[a mixture of Spanish or French and Negro] are not Red-
bones. Whatever else Redbones are, they are not Creoles
and are not marauders.

Ball also suggests that Melungeons may be related to the
Gypsies [Romani]. She lists some common Gypsy names, two
of which, Stanley and Boswell, were common among Louisi-
ana Redbones. Since Gypsies were present in the Redbone
country from the early 1920’s to 1960, the author has
been exploring the possibility of a relationship between
the two groups. The Romani originated in India before
the year 1000 and have spread over much of the world in-
cluding many countries from which Melungeons, and thru
them the Redbones, may have derived, but no evidence
has been found thus far to establish a common heritage.

Certainly there are physical similarities between the
two groups and both groups have a history of being skill-
ed metalworkers, but their lifestyles are otherwise quite
different. Melungeons/Redbones are not nomadic nor are
they wanderers. They are wedded to their property and the
Redbones defend their real estate with a vengeance as we
will see later.

[To be Continued]

About the Author: Don Marler was born in Hineston, Lou-
isiana in 1933 on the east side of Calcasieu River. The
the west side of the Calcasieu was Redbone country. He
went to school with the Redbones, once worked for a Red-
bone and became the close friends of many.

Following Naval service as a frogman, Don was graduated
from Louisiana College with a BA degree in sociology. He
received his MSW degree from Louisiana State University
and began work on a PhD at Tulane University.

Before retirement, he was a psychotherapist for the Vet-
erans Administration, director of a mental health and
mental retardation center, a family counselor and a civ-
il rights activist.

On the side, he was a historian. He wrote “Historic
Hineston” which contained a chapter on the battle of the
Redbones in the Westport Fight. The book generated a
great interest in the Westport Fight, and Don researched
and published a more complete volume on the battle in
“The Cherry Winche County.”

Currently Don is gathering material on the role of the
Louisiana Jayhawkers in the Civil War. The Redbones
shared “No Man’s Land” in Southwestern Louisiana with
the Louisiana Jayhawkers.

 

2)  Mihil Gowen, Slave of Christopher Stafford Received His Freedom in 1657 in Virginia

Mihil Gowen, a slave of Christopher Stafford of York
County, Virginia, was given his freedom September 16,
1657 in two declarations made by Anne Barnhouse, sister
of Stafford. The declarations, recorded in “York Coun-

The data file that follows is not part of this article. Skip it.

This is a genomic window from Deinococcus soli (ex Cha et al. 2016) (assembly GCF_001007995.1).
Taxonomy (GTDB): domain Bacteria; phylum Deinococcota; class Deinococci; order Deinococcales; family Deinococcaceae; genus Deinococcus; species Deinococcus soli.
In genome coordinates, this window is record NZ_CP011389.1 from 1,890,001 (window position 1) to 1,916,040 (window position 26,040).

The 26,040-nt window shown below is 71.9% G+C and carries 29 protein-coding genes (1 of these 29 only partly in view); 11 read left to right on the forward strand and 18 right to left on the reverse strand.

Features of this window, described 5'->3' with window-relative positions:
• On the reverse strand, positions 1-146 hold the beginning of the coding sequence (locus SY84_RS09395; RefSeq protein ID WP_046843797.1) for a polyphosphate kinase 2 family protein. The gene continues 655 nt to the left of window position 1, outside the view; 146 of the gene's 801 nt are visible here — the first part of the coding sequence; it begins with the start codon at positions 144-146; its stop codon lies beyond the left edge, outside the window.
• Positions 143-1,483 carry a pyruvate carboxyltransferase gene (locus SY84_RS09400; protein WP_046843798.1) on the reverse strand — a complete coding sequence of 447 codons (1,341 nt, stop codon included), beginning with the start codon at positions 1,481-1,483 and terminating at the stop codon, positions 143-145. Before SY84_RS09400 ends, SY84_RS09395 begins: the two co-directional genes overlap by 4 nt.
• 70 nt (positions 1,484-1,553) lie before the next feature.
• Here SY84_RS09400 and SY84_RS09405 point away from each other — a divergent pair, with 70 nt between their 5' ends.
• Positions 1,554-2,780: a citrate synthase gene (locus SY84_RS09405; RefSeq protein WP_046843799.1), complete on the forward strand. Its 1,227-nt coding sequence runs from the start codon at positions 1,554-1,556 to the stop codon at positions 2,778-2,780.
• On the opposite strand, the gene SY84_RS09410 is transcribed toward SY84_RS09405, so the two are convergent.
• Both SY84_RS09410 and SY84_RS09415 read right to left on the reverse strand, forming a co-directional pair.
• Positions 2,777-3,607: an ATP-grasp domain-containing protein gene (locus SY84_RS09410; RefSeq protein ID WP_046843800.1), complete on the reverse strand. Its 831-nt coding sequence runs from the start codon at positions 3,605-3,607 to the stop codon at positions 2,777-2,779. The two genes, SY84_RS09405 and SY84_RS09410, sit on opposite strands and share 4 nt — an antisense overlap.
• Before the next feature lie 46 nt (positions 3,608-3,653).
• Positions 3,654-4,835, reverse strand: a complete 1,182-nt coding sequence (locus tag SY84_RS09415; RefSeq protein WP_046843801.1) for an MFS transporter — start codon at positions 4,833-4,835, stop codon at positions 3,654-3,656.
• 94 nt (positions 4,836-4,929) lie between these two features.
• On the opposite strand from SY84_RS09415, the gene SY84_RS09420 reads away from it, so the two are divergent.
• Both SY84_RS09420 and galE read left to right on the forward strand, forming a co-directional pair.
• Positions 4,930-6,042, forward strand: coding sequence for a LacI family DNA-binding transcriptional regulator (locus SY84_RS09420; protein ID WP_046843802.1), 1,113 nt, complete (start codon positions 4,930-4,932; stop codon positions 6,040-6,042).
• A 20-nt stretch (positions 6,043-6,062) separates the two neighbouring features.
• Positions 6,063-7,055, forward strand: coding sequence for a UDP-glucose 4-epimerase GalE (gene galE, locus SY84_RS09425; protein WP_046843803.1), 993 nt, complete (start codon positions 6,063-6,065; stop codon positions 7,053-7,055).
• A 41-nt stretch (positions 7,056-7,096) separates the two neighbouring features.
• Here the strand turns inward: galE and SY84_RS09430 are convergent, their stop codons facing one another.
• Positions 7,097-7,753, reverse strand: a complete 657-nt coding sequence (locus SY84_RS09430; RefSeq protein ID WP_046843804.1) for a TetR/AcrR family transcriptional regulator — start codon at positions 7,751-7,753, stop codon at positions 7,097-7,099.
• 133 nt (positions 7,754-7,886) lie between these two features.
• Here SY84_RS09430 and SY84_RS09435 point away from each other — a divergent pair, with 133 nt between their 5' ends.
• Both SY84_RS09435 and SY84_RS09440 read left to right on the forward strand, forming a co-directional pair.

ty, Virginia Wills, Deeds and Orders, 1657-1659,” made
after the death of Stafford and after Mihil Gowen had
served an additional four years with Robert Stafford,
read:

“I, Anne Barnhouse of Martin Hundred, widow, have given
Mihil Gowen, Negro, at this time servant to Robert
Stafford, a male child born 25 August 1655 of the body
of my Negro, Prossa, being baptized by Mr. Edward John-
son 25 September 1655 and named William, and I bind my-
self never to trouble Mihil Gowen or his son, William or
demand any service of them. 16 September 1657.”

“Mihil Gowen, Negro, of late serving my brother Xtopher
Stafford, dcsd, by his last will & testament, had his
freedom given him after the expiration of 4 years ser-
vice to my uncle, Robert Stafford. I, Anne Barnhouse do
absolve, quit and discharge the said Mihil Gowen from
my service 25 October 1657.

A. B. [The mark of Anne Barnhouse]

Witnesses: Arthur Dickenson Joseph Albrighton”

It is estimated that Mihil Gowen was born about 1630.
Some researchers regard Mihil Gowen as a Portuguese Ango-
lan, others a Melungeon; and others regard him as a mu-
latto. Apparently he came into the possession or employ
of Capt. Christopher Stafford about 1645 perhaps on a
voyage. Capt. Richard Barnhouse was married to Anne
Stafford, sister to Capt. Christopher Stafford. Capt.
Stafford died about 1652, and Mihil Gowen was required
to serve his uncle Robert Stafford an additional four
years.

Capt. Richard Barnhouse was born in England about 1595.
He appears to be the “Richard Barnehouse of Bristol,
sailor, aged 22, deposes July 28, 1617 that he has lived
at Bristol for two years, and before that was a captive
in Algiers,” according to “Genealogical Notes from the
High Court of Admiralty Examinations” by J. R. Hutchin-
son, page 179. It is suggested that he was the Richard
Barnhouse who gave bond to William Pester of Salem in
1638. Pester perhaps provided the ransom for his free-
dom in Algiers.

“Richard Barnhouse, Jr. appears as a resident of Glouces-
ter County, Virginia in 1653, according to “Early Vir-
ginia Immigrants” by George Cabel Greer. “Capt. Richard